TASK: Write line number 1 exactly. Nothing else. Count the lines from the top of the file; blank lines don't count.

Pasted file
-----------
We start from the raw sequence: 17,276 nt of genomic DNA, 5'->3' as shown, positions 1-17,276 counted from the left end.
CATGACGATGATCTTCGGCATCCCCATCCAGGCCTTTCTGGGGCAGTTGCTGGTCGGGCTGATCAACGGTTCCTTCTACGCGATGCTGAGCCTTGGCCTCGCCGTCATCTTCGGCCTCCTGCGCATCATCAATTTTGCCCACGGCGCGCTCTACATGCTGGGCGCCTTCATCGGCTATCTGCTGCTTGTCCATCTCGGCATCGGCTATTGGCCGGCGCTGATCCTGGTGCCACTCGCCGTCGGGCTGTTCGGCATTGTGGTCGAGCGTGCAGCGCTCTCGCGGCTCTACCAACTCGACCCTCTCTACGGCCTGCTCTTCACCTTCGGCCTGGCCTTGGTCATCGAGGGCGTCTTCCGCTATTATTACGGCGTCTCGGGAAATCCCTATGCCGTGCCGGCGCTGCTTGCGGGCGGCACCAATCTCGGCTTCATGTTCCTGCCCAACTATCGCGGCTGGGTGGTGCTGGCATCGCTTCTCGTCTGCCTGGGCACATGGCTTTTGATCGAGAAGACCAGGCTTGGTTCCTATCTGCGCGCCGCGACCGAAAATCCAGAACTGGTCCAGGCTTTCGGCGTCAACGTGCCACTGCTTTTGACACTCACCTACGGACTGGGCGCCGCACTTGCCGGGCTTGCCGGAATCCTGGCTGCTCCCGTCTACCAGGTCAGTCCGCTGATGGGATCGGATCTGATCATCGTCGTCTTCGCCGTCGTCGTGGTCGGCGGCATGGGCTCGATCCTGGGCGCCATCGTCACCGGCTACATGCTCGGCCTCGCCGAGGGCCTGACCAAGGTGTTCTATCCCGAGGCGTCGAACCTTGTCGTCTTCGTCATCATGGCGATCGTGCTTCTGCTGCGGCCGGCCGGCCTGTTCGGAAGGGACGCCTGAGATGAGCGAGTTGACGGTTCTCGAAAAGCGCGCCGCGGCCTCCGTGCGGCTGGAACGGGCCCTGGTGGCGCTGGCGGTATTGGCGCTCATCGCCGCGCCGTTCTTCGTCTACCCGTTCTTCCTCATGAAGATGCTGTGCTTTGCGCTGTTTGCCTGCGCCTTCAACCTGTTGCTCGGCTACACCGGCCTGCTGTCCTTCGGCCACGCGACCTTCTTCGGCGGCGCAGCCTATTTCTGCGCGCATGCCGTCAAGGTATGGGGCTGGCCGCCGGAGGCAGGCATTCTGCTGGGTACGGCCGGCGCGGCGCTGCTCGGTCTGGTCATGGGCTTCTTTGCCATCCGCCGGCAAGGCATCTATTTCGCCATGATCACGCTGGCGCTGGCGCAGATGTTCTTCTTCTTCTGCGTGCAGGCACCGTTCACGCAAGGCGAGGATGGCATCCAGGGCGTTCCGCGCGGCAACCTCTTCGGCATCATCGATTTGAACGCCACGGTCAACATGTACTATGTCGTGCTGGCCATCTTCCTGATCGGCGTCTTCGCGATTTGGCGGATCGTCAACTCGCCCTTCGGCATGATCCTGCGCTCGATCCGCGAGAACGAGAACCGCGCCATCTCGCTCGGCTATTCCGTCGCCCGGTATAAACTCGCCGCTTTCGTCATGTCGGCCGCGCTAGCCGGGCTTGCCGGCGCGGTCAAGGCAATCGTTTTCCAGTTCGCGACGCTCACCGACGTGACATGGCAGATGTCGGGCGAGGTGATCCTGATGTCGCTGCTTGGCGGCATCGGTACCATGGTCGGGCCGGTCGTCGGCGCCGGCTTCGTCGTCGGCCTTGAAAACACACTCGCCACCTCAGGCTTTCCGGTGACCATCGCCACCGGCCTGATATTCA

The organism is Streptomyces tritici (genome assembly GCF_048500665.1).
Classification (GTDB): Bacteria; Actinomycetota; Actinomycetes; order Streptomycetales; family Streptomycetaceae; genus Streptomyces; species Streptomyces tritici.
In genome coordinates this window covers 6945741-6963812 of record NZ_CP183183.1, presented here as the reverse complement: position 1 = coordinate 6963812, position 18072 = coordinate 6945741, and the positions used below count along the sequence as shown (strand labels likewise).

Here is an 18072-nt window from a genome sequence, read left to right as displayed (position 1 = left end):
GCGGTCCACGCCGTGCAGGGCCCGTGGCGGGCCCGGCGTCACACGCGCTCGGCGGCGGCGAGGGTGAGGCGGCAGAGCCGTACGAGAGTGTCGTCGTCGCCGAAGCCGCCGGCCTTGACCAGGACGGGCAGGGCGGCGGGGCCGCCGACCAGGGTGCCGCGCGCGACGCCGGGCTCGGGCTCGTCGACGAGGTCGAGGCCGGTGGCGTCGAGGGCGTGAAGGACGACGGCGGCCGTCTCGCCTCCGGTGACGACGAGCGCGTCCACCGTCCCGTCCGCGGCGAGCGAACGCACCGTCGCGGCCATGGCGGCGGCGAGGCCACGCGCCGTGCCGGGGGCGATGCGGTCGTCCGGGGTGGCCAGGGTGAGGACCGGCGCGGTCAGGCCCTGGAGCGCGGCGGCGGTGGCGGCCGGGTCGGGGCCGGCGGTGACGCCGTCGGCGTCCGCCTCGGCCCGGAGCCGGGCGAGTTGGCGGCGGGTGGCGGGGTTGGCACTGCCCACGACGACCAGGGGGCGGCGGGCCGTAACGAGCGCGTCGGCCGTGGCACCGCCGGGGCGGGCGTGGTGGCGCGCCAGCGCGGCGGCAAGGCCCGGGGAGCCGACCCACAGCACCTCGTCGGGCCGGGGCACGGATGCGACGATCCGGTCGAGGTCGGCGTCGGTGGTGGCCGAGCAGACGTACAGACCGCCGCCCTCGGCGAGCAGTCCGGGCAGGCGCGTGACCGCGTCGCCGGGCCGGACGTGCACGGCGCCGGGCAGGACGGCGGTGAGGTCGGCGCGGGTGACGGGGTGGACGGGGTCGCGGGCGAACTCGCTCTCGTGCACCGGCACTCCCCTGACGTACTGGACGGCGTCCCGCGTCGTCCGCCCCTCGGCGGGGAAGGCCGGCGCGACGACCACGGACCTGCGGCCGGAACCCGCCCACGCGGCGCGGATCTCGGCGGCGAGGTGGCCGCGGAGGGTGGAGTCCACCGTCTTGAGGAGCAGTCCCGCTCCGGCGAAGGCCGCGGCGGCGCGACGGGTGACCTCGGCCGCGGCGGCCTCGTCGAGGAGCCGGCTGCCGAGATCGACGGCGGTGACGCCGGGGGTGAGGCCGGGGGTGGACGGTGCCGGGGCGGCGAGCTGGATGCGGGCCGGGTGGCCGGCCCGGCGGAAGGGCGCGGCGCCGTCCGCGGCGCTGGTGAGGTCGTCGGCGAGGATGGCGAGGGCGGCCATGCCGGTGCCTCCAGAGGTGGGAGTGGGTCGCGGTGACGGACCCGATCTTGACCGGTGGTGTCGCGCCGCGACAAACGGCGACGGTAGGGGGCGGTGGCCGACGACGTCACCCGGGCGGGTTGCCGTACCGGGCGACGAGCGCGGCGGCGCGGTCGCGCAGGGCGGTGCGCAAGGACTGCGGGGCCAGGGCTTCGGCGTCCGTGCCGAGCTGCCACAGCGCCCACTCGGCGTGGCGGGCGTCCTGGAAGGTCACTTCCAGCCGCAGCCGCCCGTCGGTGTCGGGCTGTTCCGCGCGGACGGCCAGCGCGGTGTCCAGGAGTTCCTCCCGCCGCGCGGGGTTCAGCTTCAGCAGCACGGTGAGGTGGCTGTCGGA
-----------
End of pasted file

We start from the raw sequence: 17,276 nt of genomic DNA, 5'->3' as shown, positions 1-17,276 counted from the left end.